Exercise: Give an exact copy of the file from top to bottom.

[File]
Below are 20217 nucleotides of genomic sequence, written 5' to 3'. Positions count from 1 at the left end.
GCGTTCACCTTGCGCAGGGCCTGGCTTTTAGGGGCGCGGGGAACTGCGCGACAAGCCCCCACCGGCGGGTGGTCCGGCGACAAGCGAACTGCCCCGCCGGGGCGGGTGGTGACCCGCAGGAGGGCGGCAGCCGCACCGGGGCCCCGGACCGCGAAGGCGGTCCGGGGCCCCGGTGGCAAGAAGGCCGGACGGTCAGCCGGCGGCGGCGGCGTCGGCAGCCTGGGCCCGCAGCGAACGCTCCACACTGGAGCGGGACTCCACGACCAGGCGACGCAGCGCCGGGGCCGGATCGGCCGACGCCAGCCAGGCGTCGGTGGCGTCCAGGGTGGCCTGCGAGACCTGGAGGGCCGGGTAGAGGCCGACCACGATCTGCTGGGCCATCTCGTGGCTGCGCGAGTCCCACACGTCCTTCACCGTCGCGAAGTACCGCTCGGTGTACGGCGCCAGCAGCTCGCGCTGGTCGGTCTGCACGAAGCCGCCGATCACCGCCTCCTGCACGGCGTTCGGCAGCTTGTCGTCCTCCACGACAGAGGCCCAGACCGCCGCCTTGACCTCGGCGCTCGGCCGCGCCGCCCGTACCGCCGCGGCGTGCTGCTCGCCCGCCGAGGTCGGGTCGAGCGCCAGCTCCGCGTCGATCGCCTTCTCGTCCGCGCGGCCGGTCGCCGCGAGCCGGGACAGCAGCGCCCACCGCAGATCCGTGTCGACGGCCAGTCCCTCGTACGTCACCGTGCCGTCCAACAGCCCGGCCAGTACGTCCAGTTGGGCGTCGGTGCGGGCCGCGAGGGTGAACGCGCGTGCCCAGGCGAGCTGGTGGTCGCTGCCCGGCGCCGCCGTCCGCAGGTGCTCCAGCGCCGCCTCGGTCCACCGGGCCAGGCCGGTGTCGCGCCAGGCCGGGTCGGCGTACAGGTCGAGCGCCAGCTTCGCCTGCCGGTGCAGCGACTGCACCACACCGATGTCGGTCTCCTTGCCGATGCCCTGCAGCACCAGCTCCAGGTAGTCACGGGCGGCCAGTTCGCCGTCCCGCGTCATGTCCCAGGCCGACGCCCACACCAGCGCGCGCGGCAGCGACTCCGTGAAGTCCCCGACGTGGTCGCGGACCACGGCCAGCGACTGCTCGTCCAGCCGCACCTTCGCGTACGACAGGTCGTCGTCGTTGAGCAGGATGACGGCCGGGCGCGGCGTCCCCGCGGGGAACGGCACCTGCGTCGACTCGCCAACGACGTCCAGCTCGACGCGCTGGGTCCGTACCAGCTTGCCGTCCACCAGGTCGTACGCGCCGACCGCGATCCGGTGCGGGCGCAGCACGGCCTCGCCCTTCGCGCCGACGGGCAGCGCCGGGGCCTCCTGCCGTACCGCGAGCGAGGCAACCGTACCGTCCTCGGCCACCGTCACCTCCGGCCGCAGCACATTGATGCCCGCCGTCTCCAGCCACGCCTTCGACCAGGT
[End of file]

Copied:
Below are 20217 nucleotides of genomic sequence, written 5' to 3'. Positions count from 1 at the left end.
GCGTTCACCTTGCGCAGGGCCTGGCTTTTAGGGGCGCGGGGAACTGCGCGACAAGCCCCCACCGGCGGGTGGTCCGGCGACAAGCGAACTGCCCCGCCGGGGCGGGTGGTGACCCGCAGGAGGGCGGCAGCCGCACCGGGGCCCCGGACCGCGAAGGCGGTCCGGGGCCCCGGTGGCAAGAAGGCCGGACGGTCAGCCGGCGGCGGCGGCGTCGGCAGCCTGGGCCCGCAGCGAACGCTCCACACTGGAGCGGGACTCCACGACCAGGCGACGCAGCGCCGGGGCCGGATCGGCCGACGCCAGCCAGGCGTCGGTGGCGTCCAGGGTGGCCTGCGAGACCTGGAGGGCCGGGTAGAGGCCGACCACGATCTGCTGGGCCATCTCGTGGCTGCGCGAGTCCCACACGTCCTTCACCGTCGCGAAGTACCGCTCGGTGTACGGCGCCAGCAGCTCGCGCTGGTCGGTCTGCACGAAGCCGCCGATCACCGCCTCCTGCACGGCGTTCGGCAGCTTGTCGTCCTCCACGACAGAGGCCCAGACCGCCGCCTTGACCTCGGCGCTCGGCCGCGCCGCCCGTACCGCCGCGGCGTGCTGCTCGCCCGCCGAGGTCGGGTCGAGCGCCAGCTCCGCGTCGATCGCCTTCTCGTCCGCGCGGCCGGTCGCCGCGAGCCGGGACAGCAGCGCCCACCGCAGATCCGTGTCGACGGCCAGTCCCTCGTACGTCACCGTGCCGTCCAACAGCCCGGCCAGTACGTCCAGTTGGGCGTCGGTGCGGGCCGCGAGGGTGAACGCGCGTGCCCAGGCGAGCTGGTGGTCGCTGCCCGGCGCCGCCGTCCGCAGGTGCTCCAGCGCCGCCTCGGTCCACCGGGCCAGGCCGGTGTCGCGCCAGGCCGGGTCGGCGTACAGGTCGAGCGCCAGCTTCGCCTGCCGGTGCAGCGACTGCACCACACCGATGTCGGTCTCCTTGCCGATGCCCTGCAGCACCAGCTCCAGGTAGTCACGGGCGGCCAGTTCGCCGTCCCGCGTCATGTCCCAGGCCGACGCCCACACCAGCGCGCGCGGCAGCGACTCCGTGAAGTCCCCGACGTGGTCGCGGACCACGGCCAGCGACTGCTCGTCCAGCCGCACCTTCGCGTACGACAGGTCGTCGTCGTTGAGCAGGATGACGGCCGGGCGCGGCGTCCCCGCGGGGAACGGCACCTGCGTCGACTCGCCAACGACGTCCAGCTCGACGCGCTGGGTCCGTACCAGCTTGCCGTCCACCAGGTCGTACGCGCCGACCGCGATCCGGTGCGGGCGCAGCACGGCCTCGCCCTTCGCGCCGACGGGCAGCGCCGGGGCCTCCTGCCGTACCGCGAGCGAGGCAACCGTACCGTCCTCGGCCACCGTCACCTCCGGCCGCAGCACATTGATGCCCGCCGTCTCCAGCCACGCCTTCGACCAGGT